• Rash. From three to 30 days after an infected tick bite, an expanding red area might appear that sometimes clears in the center, forming a bull’s-eye pattern. The rash (erythema migrans) expands slowly over days and can spread to 12 inches (30 centimeters) across. It’s typically not itchy or painful but might feel warm to the touch.

    Erythema migrans is one of the hallmarks of Lyme disease, although not everyone with Lyme disease develops the rash. Some people develop this rash at more than one place on their bodies.

  • Other symptoms       

READ MORE: https://www.mayoclinic.org/diseases-conditions/lyme-disease/symptoms-causes/syc-20374651 Continue reading “Lyme disease”

Yes, I have a disease…

I can’t believe it happened to me! I was in the hospital two weeks long because of it. My fear was incredible! It hurts so badly!

Please subscribe to our YouTube channel, and press the bell for notifications of our upcoming videos. Thank you sincerely.

Namasté om-3312546_1280

Save the Bees Be the solution to help protect bees in crisis

Believe it or not, you have a bee to thank for every one in three bites of food you eat.

Honey bees — wild and domestic — perform about 80 percent of all pollination worldwide. A single bee colony can pollinate 300 million flowers each day. Grains are primarily pollinated by the wind, but fruits, nuts and vegetables are pollinated by bees. Seventy out of the top 100 human food crops — which supply about 90 percent of the world’s nutrition — are pollinated by bees.

“In the last four years, the chemical industry has spent $11.2 million on a PR initiative to say it’s not their fault, so we know whose fault it is.”
Jon Cooksey, writer, director, How to Boil a Frog.

What’s Killing the Bees — and Why It Matters

Worldwide bee colony collapse is not as big a mystery as the chemical industry claims.

The systemic nature of the problem makes it complex, but not impenetrable. Scientists know that bees are dying from a variety of factors—pesticides, drought, habitat destruction, nutrition deficit, air pollution, global warming and more. Many of these causes are interrelated. The bottom line is that we know humans are largely responsible for the two most prominent causes: pesticides and habitat loss.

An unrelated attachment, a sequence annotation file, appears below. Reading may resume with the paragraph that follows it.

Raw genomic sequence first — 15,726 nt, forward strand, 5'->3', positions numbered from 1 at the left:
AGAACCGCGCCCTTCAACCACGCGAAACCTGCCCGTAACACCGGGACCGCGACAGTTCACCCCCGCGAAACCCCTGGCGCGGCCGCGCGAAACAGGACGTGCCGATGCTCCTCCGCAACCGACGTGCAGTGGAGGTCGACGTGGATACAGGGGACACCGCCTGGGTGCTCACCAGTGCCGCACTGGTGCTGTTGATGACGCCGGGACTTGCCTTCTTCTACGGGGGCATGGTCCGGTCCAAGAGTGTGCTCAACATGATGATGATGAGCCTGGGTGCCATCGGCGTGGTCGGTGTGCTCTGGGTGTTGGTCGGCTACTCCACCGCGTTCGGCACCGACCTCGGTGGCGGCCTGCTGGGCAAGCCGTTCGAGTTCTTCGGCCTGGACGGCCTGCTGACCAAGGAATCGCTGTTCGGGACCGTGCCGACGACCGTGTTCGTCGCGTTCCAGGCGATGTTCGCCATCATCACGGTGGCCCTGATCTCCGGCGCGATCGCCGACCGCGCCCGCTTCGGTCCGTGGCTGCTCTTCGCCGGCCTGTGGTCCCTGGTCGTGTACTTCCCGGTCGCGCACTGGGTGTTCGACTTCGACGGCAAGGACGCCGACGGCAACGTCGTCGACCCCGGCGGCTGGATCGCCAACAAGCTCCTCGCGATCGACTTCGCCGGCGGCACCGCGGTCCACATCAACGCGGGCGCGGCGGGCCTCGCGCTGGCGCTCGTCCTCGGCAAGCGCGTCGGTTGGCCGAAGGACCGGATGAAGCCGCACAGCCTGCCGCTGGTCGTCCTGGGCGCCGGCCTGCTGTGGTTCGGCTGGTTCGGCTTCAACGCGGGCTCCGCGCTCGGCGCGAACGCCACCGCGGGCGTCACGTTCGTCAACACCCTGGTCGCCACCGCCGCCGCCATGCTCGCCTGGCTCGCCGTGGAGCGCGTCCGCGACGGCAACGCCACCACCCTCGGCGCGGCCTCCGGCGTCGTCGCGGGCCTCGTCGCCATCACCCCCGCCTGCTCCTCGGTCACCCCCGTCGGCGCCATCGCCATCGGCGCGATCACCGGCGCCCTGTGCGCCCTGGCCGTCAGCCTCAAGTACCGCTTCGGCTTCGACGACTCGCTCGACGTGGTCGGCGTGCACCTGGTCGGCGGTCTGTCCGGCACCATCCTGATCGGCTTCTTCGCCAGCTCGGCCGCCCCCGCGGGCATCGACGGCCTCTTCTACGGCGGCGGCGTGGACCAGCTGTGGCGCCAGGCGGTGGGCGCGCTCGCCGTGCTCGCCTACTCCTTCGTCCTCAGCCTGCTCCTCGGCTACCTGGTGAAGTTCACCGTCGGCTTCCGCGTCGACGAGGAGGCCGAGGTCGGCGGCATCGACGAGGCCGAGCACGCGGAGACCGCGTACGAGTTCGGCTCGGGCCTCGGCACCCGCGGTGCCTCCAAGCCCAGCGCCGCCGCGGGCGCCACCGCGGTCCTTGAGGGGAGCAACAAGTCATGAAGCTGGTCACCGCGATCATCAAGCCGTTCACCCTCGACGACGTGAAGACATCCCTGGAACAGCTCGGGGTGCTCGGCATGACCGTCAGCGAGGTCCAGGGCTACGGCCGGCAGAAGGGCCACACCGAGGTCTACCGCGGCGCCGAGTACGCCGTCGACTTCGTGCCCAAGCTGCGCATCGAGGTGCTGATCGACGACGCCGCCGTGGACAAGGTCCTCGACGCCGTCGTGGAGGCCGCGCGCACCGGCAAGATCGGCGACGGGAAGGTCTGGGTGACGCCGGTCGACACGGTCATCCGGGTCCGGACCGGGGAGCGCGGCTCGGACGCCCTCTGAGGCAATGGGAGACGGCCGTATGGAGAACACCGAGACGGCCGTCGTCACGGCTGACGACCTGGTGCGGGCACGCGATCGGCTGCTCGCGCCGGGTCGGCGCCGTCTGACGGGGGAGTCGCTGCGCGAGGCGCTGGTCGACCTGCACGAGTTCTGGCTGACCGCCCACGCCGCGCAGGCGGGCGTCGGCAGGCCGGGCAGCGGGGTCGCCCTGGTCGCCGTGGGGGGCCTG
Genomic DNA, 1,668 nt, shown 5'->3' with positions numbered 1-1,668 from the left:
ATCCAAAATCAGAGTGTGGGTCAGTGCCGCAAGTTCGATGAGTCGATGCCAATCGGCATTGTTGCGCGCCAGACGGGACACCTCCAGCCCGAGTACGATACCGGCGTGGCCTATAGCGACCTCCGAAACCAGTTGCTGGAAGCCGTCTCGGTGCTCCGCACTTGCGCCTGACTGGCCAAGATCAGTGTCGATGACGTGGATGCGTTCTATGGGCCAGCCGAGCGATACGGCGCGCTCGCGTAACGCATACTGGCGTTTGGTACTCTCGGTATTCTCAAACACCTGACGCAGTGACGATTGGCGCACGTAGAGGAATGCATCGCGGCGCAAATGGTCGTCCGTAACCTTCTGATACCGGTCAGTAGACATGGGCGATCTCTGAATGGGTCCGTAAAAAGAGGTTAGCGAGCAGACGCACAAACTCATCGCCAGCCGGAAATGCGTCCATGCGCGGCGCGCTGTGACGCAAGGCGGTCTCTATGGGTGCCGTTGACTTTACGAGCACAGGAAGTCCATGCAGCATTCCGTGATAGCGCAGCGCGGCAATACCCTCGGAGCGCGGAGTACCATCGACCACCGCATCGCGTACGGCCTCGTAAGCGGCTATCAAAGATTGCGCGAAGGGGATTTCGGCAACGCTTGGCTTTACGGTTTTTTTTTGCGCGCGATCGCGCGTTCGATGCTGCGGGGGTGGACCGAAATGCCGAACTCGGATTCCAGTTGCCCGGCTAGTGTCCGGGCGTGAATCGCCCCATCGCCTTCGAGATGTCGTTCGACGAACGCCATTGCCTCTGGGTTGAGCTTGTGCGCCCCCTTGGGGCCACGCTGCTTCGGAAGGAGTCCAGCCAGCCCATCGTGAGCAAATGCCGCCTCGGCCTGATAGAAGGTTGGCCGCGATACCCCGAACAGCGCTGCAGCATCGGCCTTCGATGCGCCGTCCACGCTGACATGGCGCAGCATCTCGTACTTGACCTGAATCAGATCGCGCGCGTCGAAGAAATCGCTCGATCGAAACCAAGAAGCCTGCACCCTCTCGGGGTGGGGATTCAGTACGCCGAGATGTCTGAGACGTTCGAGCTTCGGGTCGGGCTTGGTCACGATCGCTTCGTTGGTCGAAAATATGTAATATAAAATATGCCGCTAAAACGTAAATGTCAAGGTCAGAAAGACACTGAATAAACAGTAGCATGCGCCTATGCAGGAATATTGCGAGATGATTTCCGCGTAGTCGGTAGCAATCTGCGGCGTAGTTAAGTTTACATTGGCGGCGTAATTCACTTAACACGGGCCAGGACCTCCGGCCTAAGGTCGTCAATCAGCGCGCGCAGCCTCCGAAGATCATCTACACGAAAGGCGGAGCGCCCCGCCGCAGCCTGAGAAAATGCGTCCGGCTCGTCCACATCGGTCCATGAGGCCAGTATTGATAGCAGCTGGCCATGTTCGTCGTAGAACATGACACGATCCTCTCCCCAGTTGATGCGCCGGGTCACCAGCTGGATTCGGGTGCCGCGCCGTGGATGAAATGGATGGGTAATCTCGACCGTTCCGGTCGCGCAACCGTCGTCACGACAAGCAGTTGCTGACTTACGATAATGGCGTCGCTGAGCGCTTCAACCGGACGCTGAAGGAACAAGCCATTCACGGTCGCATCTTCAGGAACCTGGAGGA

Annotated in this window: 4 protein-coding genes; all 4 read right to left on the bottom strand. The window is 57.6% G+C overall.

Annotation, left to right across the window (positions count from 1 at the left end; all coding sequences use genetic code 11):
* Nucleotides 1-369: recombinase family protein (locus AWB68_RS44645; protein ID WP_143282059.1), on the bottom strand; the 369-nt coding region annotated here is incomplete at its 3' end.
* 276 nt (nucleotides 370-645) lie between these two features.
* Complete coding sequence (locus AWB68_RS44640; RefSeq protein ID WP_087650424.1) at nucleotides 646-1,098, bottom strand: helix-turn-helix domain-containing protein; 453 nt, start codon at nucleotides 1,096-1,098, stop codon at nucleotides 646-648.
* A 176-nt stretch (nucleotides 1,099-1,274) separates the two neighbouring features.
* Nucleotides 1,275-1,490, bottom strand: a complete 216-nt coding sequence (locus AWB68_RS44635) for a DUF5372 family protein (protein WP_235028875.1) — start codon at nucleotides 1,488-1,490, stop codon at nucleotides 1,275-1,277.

Worker bees (females) live about six weeks in summer and several months in the winter. Colonies produce new worker bees continuously during the spring and summer, and then reproduction slows during the winter. Typically, a bee hive or colony will decline by 5-10 percent over the winter, and replace those lost bees in the spring. In a bad year, a bee colony might lose 15-20 percent of its bees.

In the U.S., winter losses have commonly reached 30-50 percent, in some cases more. In 2006, David Hackenberg — a bee keeper for 42 years — reported a 90 percent die-off among his 3,000 hives. U.S. National Agricultural Statistics show a honey bee decline from about 6 million hives in 1947 to 2.4 million hives in 2008, a 60 percent reduction.

The number of working bee colonies per hectare provides a critical metric of crop health. In the U.S. — among crops that require bee pollination — the number of bee colonies per hectare has declined by 90 percent since 1962. The bees cannot keep pace with the winter die-off rates and habitat loss.

Pesticides and Bees

Biologists have found more than 150 different chemical residues in bee pollen, a deadly “pesticide cocktail” according to University of California apiculturist Eric Mussen. The chemical companies Bayer, Syngenta, BASF, Dow, DuPont and Monsanto shrug their shoulders at the systemic complexity, as if the mystery were too complicated. They advocate no change in pesticide policy. After all, selling poisons to the world’s farmers is profitable.

Furthermore, wild bee habitat shrinks every year as

READ MORE:  https://www.greenpeace.org/usa/sustainable-agriculture/save-the-bees/